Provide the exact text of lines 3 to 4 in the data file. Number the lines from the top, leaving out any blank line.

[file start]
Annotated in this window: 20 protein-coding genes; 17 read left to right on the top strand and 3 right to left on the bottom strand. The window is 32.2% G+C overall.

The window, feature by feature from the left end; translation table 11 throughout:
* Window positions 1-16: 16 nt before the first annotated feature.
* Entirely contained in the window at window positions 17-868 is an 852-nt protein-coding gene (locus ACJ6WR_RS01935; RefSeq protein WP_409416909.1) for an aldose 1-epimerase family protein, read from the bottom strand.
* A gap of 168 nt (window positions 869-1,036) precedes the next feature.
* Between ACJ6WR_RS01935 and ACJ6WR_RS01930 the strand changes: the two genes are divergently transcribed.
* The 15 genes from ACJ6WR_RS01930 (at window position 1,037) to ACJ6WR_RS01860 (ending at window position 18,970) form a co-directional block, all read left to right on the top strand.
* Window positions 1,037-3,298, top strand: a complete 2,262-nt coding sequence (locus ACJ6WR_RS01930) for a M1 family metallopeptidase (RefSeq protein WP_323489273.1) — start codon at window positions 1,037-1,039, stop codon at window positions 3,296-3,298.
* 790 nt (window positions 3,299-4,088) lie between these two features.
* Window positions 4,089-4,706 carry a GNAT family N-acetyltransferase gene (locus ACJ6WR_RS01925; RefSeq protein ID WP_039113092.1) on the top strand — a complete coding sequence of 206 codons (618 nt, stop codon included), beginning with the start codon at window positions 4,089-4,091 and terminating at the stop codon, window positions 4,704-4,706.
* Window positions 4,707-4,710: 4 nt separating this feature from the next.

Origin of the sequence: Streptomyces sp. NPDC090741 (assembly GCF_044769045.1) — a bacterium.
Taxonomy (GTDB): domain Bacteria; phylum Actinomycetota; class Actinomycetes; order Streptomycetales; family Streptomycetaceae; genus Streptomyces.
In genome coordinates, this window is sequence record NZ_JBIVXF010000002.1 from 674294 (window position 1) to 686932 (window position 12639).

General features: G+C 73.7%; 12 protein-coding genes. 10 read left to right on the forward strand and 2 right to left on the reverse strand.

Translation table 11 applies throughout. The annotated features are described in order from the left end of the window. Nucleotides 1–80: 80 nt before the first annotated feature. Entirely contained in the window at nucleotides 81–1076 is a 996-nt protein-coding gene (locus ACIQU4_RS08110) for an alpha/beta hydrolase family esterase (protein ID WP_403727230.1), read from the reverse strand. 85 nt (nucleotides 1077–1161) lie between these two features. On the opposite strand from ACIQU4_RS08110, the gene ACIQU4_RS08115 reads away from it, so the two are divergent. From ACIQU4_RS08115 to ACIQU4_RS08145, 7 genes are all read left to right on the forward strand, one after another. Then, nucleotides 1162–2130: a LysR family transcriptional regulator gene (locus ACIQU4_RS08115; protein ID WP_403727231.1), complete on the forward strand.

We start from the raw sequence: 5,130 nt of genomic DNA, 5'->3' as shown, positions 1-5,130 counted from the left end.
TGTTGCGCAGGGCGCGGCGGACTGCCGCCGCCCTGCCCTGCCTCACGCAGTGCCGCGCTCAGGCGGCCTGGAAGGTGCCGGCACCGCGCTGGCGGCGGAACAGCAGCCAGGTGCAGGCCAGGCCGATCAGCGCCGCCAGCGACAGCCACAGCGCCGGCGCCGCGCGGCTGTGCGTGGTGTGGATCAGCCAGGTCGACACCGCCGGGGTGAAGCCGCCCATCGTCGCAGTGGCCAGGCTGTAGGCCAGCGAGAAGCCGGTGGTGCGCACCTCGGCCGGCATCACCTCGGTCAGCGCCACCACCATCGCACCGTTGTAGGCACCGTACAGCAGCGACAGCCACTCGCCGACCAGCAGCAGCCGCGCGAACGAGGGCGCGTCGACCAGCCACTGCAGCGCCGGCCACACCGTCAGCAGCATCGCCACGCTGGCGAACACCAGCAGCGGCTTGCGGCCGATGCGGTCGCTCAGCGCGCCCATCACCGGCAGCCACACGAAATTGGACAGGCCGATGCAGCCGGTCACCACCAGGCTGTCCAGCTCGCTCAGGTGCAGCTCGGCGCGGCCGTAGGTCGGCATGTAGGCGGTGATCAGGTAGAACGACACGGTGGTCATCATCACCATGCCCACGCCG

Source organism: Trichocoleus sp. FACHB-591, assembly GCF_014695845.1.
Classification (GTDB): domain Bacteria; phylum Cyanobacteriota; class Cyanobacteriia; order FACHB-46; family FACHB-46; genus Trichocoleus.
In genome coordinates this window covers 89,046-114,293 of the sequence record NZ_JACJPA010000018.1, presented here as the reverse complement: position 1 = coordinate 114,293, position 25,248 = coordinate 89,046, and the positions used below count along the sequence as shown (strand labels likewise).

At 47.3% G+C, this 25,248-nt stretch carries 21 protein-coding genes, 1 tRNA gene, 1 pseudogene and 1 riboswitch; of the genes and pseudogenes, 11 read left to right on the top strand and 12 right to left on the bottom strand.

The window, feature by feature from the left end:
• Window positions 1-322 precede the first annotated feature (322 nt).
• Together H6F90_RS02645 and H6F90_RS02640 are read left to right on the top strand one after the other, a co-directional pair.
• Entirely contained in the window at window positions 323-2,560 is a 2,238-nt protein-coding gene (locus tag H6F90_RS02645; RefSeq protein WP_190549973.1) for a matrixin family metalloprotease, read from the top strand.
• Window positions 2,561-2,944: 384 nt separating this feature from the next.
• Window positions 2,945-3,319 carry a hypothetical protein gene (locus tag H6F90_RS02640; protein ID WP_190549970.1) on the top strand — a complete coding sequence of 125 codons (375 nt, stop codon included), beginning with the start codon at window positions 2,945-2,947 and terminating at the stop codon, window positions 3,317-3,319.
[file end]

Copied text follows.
* Window positions 1-16: 16 nt before the first annotated feature.
* Entirely contained in the window at window positions 17-868 is an 852-nt protein-coding gene (locus ACJ6WR_RS01935; RefSeq protein WP_409416909.1) for an aldose 1-epimerase family protein, read from the bottom strand.